It’s one of the most frequently asked questions among graduates, students and even prospective students: what careers are open to someone with my degree subject? It’s likely that your degree is a ticket to a surprising variety of career paths, as you’ll discover below.

Career destinations

In terms of the professions that recruit the largest number of graduates, you may be surprised to learn that accountancy holds the top position, claiming 16.1% of all graduate vacancies*. Indeed, research reveals that there is often a disconnect between the career intentions of graduates and what they actually end up doing.

Nearly 18,000 graduates who left university in 2011 were asked which sectors they had applied to or planned to apply to for a graduate job. The top response (with 14.1%) was the media , a sector that didn’t even make the top 20 sectors that recruit the most graduates**. Similarly noteworthy is the shifting attitude towards the IT profession: only 3.9% of graduates declared their intentions to apply for IT jobs, but the profession represents 10.1% of graduate roles.

This often has less to do with graduates struggling to attain their dream job, and more to do with an initial lack of awareness about the abundance of career possibilities that their degree opens up. In fact, roughly 60% of graduate employers will recruit graduates from any degree discipline. Naturally, the more technical a profession is, the more likely it is that you’ll need a specific degree for entry. It is often still possible to enter these areas by converting through postgraduate studies or training for professional qualifications.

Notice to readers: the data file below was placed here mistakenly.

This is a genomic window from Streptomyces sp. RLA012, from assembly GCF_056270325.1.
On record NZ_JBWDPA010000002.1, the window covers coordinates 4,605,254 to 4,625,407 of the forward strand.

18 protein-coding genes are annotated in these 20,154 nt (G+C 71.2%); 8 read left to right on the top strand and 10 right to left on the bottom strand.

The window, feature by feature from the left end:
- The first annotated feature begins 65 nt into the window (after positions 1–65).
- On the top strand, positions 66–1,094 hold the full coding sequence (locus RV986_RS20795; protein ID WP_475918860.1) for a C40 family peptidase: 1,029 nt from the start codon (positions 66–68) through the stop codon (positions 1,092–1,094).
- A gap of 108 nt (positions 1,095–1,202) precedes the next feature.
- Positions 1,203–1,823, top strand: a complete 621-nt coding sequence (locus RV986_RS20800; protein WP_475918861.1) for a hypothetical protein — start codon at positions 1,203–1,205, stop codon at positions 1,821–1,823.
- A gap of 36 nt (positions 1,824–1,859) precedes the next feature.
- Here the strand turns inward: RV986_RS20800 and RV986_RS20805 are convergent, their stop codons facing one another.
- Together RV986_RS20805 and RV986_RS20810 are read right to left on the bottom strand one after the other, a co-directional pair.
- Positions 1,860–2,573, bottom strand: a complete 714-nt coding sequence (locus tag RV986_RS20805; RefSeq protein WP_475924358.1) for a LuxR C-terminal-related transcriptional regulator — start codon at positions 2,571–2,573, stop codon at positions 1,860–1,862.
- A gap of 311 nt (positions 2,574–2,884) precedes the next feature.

Arts-and-humanities Business-and-economics Computer-science-and-IT Engineering-and-sciences Languages Social-sciences Maths-and-stats

Getting the most out of the article

In this article, each group of related degrees is accompanied by an outline of the transferable skills they provide you with, and which are sought after by recruiters. Our career destination suggestions are backed up by notable statistics drawn from the 2012 Destinations of Leavers from Higher Education (DLHE) survey, which provides a snapshot of what graduates are doing six months after graduation.

Some of the listed career destinations link to personal accounts from those who have travelled particular degree-to-career journeys. Remember: no matter which discipline you study, completion of an undergraduate degree furnishes you with a generic set of skills that will appeal to almost all recruiters. Graduates possess an arsenal of communication, analytical, research and project management skills, as well as the ability to work as part of a team.

Regardless of what degree you have, you could begin a career in the following:

There are opportunities for all graduates to work in a variety of professional services: management consultancy and certain areas of finance (accountancy, tax). With further study, graduates could consider working in the public sector (teaching, social work, civil service, international development) or even law. Many commonplace business processes can be added to the list, including HR, marketing, purchasing and supply, sales, management, and logistics and transport. IT recruiters typically welcome applications from all graduates; the requisite training will be provided on the job.

What did you study?

Art and design and humanities

Business, economics and related subjects

Computer science and IT

Engineering and sciences


Maths, statistics and other numerate degrees

Social sciences

*The AGR Graduate Recruitment Survey 2013 Winter Review, AGR, p. 22

**The UK Graduate Careers Survey 2011, High Fliers Research Ltd

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